A history of the National Trust
- Pick decade
- 1880-1889 (2)
- 1890-1899 (2)
- 1900-1909 (3)
- 1910-1919 (1)
- 1920-1929 (4)
- 1930-1939 (2)
- 1940-1949 (3)
- 1960-1969 (3)
- 1970-1979 (2)
- 1980-1989 (2)
- 1990-1999 (3)
- 2000-2009 (8)
- 2010-2019 (2)
The idea of the National Trust is born when Octavia Hill, one of our founders, is asked to help preserve Sayes Court garden in south east London.
A short expressive name is needed for the new company, Sir Robert Hunter suggests National Trust.
Within a few weeks of the National Trust being registered under the Companies Act, it was given its first place five acres of cliff top at Dinas Oleu in Wales.
Alfriston Clergy House in Sussex.
We acquire our first nature reserve with the purchase of two acres of Wicken Fen, near Cambridge.
Commitment to great buildings is confirmed with the gift of Kanturk Castle, in what was to become the Republic of Ireland.
Nationwide campaign launches to raise funds for the purchase of Brandelhow on Derwentwater. Many contribute to the appeal including the daughter of Queen Victoria, Princess Louise, and factory workers in the Midlands.
This year also saw us acquire Barrington Court, a sixteenth-century country house in Somerset.
Blakeney Point, Norfolk, acquired for its value as a coastal nature reserve.
Great Gable, in the Lake District, is presented to us by the Fell and Rock Climbing Club as a memorial to members who had been killed in the Great War.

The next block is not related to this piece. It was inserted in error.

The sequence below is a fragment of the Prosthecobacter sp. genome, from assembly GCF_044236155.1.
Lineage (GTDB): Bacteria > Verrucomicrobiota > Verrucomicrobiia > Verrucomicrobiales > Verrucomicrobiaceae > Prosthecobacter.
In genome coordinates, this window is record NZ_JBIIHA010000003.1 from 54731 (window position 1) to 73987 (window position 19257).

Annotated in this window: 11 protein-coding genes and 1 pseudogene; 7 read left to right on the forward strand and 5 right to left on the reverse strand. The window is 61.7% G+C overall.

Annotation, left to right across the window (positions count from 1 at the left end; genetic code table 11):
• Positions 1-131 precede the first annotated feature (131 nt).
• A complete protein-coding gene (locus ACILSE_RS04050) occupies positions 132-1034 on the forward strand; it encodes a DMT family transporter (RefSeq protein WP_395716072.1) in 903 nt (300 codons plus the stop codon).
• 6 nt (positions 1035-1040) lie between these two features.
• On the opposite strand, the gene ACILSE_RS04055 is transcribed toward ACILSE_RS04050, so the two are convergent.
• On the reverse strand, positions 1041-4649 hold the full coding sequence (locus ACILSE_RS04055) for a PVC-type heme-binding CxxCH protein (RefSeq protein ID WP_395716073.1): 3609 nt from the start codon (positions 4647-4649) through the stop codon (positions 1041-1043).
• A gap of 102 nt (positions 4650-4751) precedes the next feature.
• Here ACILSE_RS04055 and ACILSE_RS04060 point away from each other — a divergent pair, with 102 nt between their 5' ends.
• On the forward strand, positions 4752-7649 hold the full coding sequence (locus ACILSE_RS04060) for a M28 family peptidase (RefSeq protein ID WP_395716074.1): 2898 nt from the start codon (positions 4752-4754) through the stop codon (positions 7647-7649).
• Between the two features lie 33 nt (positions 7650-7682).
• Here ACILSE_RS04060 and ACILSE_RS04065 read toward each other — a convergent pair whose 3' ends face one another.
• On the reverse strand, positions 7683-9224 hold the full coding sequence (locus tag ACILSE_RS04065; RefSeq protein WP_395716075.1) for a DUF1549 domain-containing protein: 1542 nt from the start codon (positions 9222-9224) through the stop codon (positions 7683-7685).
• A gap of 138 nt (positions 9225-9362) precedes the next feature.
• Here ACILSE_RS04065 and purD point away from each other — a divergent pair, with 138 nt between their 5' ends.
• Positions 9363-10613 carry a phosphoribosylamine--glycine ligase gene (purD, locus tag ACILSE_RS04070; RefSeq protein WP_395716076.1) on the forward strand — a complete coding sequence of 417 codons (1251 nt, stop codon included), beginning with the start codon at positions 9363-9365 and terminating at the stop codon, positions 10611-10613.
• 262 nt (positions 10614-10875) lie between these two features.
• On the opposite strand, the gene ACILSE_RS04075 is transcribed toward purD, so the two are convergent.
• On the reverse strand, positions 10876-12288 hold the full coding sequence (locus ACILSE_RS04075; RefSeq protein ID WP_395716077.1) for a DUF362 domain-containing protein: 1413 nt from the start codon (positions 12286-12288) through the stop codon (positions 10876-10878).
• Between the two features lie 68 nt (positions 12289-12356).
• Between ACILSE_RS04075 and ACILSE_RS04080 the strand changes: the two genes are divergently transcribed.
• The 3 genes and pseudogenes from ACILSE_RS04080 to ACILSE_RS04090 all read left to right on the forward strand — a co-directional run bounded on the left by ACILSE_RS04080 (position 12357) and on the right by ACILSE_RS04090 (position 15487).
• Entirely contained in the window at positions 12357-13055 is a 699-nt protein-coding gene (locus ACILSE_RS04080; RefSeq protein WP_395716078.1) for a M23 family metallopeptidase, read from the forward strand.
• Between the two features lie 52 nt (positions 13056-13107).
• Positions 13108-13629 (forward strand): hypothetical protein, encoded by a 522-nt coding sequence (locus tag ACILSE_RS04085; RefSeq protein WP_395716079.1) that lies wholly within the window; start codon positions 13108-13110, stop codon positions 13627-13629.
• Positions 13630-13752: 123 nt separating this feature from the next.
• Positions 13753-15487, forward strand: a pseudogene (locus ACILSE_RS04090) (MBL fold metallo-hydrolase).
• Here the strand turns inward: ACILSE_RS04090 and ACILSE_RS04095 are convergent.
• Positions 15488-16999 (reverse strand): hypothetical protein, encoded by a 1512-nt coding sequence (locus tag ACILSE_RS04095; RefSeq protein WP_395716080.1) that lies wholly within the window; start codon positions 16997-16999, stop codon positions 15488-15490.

Historian GM Trevelyan uses his friendship with the Prime Minister, Stanley Baldwin, and with the author John Buchan, to gain support and boost falling membership numbers.
Under the chairmanship of critic and journalist John Bailey, we receive more sympathetic coverage from the press than at any time in our history, before or since. On 25 October a letter in The Times, appealing for funds for Ashridge in Hertfordshire, is signed by Stanley Baldwin, Ramsay MacDonald and Herbert Asquith.
Over 1,400 acres of farmland around Stonehenge is bought after a national appeal.
Beatrix Potter uses the income from her children's books to support our work in the Lake District. As a result, Monk Coniston Estate, near Coniston Water, is acquired.
It has similar statutory powers, but with an entirely independent constitution.
The Marquis of Lothian proposes that we should be able to accept the gift of country houses, with endowments in land or capital, which would be free of tax. These new powers are provided in the National Trust Act of 1937.
Following the gift of Quarry Bank Mill and Styal Estate in Cheshire, we get involved with sites of major importance for their industrial archaeology.
Lord Lothian bequeaths his Jacobean house, Blickling, in Norfolk.
Our 50th year and we own 112,000 acres of land and 93 historic buildings and have 7,850 members.
The National Land Fund is established by Dr Hugh Dalton, the Chancellor of the Exchequer, as a memorial to those killed in the Second World War. Many great country houses are subsequently transferred to us with assistance from this Fund.